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A woman in her 50s who initially presented with movement disorder was diagnosed with aceruloplasminemia, a rare autosomal recessive disorder resulting in accumulation of iron deposits in major organs. Genetic testing confirmed mutations in the ceruloplasmin gene (c.1864 + 1G>C). Dilated fundus examination disclosed multiple dark pigmentary lesions at the temporal periphery, sparing the macula (Figure, A). Fluorescein angiography revealed corresponding discrete retinal pigment epithelium transmission hyperfluorescence. Optical coherence tomography revealed presumed iron deposits at the retinal pigment epithelium level (Figure, B). Brain and liver magnetic resonance imaging showed diffuse iron deposition. Treatment options include iron chelation, fresh frozen plasma transfusion, and vitamin E intake.
Retinal imaging obtained from a patient with aceruloplasminemia with positive ceruloplasmin gene mutation reveals multiple dark pigmentary lesions at the temporal periphery (A). Optical coherence tomographic imaging reveals presumed iron deposits at the retinal pigment epithelium level (B).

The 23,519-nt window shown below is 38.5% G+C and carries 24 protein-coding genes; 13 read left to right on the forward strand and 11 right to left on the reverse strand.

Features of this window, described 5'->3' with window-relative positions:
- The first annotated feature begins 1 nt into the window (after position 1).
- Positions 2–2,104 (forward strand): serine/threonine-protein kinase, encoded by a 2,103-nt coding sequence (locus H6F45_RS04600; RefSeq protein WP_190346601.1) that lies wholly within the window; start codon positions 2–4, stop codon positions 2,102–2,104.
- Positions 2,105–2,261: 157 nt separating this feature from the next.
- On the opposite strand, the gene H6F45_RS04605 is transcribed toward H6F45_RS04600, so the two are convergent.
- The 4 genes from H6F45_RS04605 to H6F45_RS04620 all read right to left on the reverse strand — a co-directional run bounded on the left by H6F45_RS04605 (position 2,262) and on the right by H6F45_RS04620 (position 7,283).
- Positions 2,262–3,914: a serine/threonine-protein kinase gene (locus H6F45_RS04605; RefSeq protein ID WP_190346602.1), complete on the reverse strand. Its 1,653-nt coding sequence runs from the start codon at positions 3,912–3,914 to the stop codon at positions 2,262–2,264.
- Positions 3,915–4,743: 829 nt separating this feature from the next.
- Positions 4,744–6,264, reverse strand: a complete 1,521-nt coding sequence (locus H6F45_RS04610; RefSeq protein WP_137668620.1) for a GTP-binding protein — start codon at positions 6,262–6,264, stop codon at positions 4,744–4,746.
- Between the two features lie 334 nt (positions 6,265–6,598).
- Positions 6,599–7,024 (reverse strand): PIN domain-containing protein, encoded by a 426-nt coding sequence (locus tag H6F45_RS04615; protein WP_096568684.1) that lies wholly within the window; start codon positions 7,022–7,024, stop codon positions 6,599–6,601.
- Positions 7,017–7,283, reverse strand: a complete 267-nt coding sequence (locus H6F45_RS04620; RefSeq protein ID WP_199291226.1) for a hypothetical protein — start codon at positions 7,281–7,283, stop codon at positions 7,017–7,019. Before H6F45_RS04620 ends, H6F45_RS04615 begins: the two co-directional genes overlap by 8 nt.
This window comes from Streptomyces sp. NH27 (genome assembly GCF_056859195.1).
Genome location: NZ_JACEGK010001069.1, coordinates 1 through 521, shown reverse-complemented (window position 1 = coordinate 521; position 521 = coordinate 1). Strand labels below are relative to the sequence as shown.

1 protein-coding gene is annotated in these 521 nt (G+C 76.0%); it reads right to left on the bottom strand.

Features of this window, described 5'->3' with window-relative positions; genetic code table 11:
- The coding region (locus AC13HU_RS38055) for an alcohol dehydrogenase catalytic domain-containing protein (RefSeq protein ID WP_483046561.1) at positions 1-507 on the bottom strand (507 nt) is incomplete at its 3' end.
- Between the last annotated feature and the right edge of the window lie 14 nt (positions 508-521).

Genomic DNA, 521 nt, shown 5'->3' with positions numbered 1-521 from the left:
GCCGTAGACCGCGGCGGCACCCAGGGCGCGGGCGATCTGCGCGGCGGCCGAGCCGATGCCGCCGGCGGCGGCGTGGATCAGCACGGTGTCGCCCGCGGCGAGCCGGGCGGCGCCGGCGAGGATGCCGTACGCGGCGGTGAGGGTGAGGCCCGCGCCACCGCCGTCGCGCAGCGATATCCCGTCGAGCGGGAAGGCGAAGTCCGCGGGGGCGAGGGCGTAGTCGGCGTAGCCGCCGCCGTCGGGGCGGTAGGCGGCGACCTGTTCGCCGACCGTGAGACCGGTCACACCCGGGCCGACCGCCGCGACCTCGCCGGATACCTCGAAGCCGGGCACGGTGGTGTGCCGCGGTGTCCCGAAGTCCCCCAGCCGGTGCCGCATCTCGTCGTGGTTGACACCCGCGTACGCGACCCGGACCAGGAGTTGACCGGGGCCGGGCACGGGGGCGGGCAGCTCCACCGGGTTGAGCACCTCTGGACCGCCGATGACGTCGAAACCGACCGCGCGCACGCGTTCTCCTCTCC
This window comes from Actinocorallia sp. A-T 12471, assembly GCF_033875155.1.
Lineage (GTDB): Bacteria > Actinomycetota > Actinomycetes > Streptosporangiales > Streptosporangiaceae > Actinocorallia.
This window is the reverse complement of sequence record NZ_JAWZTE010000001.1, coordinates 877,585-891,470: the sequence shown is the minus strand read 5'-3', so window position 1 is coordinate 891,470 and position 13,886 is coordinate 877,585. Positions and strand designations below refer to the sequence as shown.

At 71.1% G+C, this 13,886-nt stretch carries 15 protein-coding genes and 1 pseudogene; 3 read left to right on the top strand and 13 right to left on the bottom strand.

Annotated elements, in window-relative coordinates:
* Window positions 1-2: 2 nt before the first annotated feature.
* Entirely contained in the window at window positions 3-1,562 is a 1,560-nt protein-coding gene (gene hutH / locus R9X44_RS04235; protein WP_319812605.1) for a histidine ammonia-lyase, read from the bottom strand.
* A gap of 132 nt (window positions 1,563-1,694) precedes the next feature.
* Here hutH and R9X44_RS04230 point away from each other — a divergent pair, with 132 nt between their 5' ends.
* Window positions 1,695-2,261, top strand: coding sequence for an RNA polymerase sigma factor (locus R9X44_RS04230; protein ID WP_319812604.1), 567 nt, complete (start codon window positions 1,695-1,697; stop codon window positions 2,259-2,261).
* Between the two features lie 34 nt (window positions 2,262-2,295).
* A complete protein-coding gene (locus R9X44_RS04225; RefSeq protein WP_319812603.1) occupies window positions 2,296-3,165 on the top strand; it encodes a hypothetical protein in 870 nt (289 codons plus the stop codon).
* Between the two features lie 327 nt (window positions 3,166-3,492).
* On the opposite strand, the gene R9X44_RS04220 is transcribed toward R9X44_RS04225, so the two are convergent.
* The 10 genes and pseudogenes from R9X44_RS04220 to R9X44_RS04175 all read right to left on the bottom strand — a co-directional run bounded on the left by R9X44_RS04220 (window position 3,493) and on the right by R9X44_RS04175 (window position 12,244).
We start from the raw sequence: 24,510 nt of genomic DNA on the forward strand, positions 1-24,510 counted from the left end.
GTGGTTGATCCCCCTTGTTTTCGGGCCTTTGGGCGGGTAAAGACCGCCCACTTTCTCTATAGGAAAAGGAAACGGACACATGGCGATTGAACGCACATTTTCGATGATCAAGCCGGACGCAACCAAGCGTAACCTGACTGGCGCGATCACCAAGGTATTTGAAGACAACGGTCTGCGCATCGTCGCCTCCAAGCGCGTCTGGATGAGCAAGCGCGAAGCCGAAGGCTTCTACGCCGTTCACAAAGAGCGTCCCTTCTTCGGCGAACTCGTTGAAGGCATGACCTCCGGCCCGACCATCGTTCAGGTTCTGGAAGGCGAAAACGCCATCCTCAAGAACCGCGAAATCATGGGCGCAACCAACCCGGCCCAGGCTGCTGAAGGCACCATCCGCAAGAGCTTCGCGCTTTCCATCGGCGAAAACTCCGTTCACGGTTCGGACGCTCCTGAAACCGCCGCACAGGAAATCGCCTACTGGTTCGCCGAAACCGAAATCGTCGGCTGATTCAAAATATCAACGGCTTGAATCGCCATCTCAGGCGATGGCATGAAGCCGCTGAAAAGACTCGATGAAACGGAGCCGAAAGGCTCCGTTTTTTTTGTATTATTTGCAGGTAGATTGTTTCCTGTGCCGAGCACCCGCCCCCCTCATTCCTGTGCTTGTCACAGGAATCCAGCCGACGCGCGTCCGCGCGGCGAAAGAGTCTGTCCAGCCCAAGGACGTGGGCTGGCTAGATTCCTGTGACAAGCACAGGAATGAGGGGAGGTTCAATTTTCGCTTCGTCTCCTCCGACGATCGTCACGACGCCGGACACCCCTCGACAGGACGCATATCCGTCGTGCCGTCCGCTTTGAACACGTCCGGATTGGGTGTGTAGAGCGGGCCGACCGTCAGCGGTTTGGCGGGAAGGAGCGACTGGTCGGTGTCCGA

Corresponding Author: Min Kim, MD, Institute of Vision Research, Department of Ophthalmology, Gangnam Severance Hospital, Yonsei University College of Medicine, 211, Eonjuro, Gangnam-gu, Seoul 135-270, Korea (email@example.com).
Conflict of Interest Disclosures: All authors have completed and submitted the ICMJE Form for Disclosure of Potential Conflicts of Interest and none were reported.
Additional Contributions: We thank the patient for granting permission to publish this information.
Kang HG, Kim M, Lee SC. Aceruloplasminemia With Positive Ceruloplasm Gene Mutation. JAMA Ophthalmol. Published online July 01, 2016134(7):e160816. doi:10.1001/jamaophthalmol.2016.0816
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